Top stats to know: Royals win World Series

Royals' resilience key to winning World Series (2:06)

The Baseball Tonight crew examines what stood out to them from the Royals' players this postseason en route to winning the World Series. (2:06)

The Kansas City Royals would not be denied. Over and over this postseason, the Royals appeared down. But they were never out.

A year after losing the World Series to the Giants in seven games, the Royals defeated the New York Mets in one of the more exciting short World Series in major league history. Here are the top 10 stats to know from this year’s Fall Classic.

1. The Royals won their second World Series title and first since 1985. Sunday was day No. 10,962 since the Royals' most recent World Series title.

2. The Royals are the first team since the 1989 Athletics to win the World Series a season after losing the World Series. They are the first AL team since the 1961 Yankees to win a World Series the year after losing Game 7 of the World Series.

3. The story of the series was the Royals' comeback ability. According to Elias Sports Bureau research, they are the first team to win three games in which they trailed in the eighth inning or later in a single World Series. Had each game lasted only seven innings, the Mets would have won four of the five games. The Royals outscored the Mets 15-1 in the seventh through 14th innings of the series.

4. This postseason, the Royals had seven wins in which they trailed by multiple runs. According to Elias research, that’s two more than any previous team had in a single postseason.

The Royals won three games in this series in which their win probability (per Fangraphs.com) was 16 percent or less.

5. One more note from Elias: The Royals are the third team to get a World Series-clinching win by overcoming a two-run deficit in the ninth inning or later. The other two were the 1929 Athletics and 1939 Yankees.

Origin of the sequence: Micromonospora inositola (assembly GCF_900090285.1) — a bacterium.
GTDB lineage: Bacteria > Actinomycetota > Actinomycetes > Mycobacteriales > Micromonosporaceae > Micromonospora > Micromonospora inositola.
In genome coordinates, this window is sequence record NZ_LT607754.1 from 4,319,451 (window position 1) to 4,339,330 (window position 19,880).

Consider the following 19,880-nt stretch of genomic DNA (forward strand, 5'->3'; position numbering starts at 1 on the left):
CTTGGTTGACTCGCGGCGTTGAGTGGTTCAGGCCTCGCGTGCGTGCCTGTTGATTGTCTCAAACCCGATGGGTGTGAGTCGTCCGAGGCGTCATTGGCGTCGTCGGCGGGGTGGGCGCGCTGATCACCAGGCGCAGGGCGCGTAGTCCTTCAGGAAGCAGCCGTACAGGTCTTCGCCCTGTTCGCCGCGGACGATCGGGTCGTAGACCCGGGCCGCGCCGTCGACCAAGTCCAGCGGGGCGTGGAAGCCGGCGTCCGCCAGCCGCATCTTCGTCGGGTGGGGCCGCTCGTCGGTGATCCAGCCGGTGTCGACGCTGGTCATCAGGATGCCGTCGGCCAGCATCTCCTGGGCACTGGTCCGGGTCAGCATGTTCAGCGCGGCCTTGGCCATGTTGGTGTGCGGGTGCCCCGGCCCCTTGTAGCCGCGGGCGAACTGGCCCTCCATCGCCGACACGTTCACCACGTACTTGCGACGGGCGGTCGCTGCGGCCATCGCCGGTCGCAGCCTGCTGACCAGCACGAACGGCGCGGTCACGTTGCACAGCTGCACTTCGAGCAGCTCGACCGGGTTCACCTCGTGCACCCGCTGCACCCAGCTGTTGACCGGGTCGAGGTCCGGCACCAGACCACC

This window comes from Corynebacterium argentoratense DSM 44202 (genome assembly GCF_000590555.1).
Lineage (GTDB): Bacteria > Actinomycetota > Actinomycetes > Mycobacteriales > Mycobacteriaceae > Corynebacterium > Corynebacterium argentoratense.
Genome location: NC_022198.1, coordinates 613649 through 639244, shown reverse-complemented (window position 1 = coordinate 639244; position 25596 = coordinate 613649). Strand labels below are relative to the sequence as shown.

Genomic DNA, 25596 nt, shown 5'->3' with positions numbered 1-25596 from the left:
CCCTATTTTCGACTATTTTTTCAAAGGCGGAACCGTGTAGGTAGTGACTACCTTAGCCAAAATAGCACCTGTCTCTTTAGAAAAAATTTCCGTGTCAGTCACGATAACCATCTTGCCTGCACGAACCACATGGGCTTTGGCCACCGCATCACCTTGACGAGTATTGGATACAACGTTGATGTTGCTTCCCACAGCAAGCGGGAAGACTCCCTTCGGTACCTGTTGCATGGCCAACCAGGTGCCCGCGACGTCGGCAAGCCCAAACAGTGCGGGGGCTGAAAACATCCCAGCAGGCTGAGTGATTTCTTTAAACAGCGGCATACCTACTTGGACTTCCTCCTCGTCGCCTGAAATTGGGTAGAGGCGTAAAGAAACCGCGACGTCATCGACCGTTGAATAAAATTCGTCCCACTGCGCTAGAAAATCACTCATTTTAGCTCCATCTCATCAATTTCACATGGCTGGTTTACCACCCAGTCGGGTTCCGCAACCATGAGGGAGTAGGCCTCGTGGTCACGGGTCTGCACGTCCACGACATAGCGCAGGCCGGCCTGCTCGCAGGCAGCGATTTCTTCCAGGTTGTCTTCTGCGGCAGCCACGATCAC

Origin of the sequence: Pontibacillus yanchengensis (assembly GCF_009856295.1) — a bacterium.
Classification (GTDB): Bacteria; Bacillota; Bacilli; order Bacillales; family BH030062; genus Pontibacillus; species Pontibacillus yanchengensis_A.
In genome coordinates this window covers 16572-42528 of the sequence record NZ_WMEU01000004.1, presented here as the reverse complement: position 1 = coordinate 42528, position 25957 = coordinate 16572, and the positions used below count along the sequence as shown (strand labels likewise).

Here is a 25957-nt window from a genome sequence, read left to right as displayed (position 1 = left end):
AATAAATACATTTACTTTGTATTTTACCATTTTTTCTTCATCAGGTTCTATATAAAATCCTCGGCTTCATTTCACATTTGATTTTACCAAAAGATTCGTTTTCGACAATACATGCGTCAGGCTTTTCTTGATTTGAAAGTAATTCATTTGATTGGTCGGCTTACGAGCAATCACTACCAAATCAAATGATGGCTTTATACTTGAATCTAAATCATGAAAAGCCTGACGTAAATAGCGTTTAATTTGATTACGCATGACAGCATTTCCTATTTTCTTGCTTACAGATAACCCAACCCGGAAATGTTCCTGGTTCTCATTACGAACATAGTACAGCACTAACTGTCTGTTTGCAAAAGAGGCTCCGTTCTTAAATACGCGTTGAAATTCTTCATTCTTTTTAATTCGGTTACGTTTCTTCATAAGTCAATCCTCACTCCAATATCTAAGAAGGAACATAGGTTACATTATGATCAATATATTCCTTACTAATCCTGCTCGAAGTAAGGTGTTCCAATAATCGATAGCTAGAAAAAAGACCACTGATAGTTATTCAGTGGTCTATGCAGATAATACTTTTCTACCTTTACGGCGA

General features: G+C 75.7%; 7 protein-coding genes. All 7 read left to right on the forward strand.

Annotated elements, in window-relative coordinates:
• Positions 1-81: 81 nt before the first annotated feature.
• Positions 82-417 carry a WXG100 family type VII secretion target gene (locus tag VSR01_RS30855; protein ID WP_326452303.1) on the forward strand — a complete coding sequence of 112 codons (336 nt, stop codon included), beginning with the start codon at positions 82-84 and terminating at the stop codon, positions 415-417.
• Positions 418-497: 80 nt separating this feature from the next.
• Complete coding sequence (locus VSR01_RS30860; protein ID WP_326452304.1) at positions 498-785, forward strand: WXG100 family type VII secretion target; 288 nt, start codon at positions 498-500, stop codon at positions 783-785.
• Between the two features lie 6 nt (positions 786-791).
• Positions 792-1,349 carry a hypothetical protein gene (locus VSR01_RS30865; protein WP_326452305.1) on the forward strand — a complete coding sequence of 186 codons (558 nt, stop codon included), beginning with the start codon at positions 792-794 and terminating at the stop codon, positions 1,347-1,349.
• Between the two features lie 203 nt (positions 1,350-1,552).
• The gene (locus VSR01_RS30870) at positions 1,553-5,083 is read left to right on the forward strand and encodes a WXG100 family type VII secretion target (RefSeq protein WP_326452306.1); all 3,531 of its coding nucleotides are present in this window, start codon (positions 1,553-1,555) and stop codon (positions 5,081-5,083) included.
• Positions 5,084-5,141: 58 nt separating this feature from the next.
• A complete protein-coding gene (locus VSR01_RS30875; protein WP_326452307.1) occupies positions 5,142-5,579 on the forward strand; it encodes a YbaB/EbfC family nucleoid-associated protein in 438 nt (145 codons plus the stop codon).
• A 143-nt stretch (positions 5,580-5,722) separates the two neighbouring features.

6. Salvador Perez won World Series MVP honors and was the first catcher to do so since Pat Borders of the 1992 Blue Jays. Perez hit .364 in the series and started the go-ahead rally in the 12th inning of Game 5.

He was 6-for-12 in two-strike situations this series. The Royals hit .202 in two-strike counts; the Mets hit .114. Perez also threw out two of three would-be base stealers. Perez went from being the last out of the 2014 World Series to the hero of this one.

7. The Royals' win was a team effort from the top to the bottom of their roster. Christian Colon’s first at-bat of the postseason was a go-ahead hit in the 12th inning of Game 6 of the World Series. Elias notes Colon is the first player to drive in a Series-clinching run in the first World Series plate appearance of his career.

8. The Royals pitching staff did an impressive job against the Mets' best hitters. The Mets were the first team since the 1999 Yankees to not get an extra-base hit from their Nos. 3, 4 and 5 hitters in a World Series. Daniel Murphy and Yoenis Cespedes each went 3-for-20 in the series.

9. One subtle factor that helped the Royals: They hit 13 ground balls with a man on first base and fewer than two outs, and only two resulted in double plays. The major league average is a double play once every three ground balls in those spots.

The Royals also had eight ground-ball hits with runners in scoring position in the series. The Mets had only two.

10. The major league season started at 7:17 p.m. CT April 5 at Wrigley Field and ended at 12:33 a.m. ET Nov. 2 at Citi Field. The season lasted 210 days, 5 hours, 16 minutes.

The combined length of every major league game this season added up to 310 days, 45 minutes.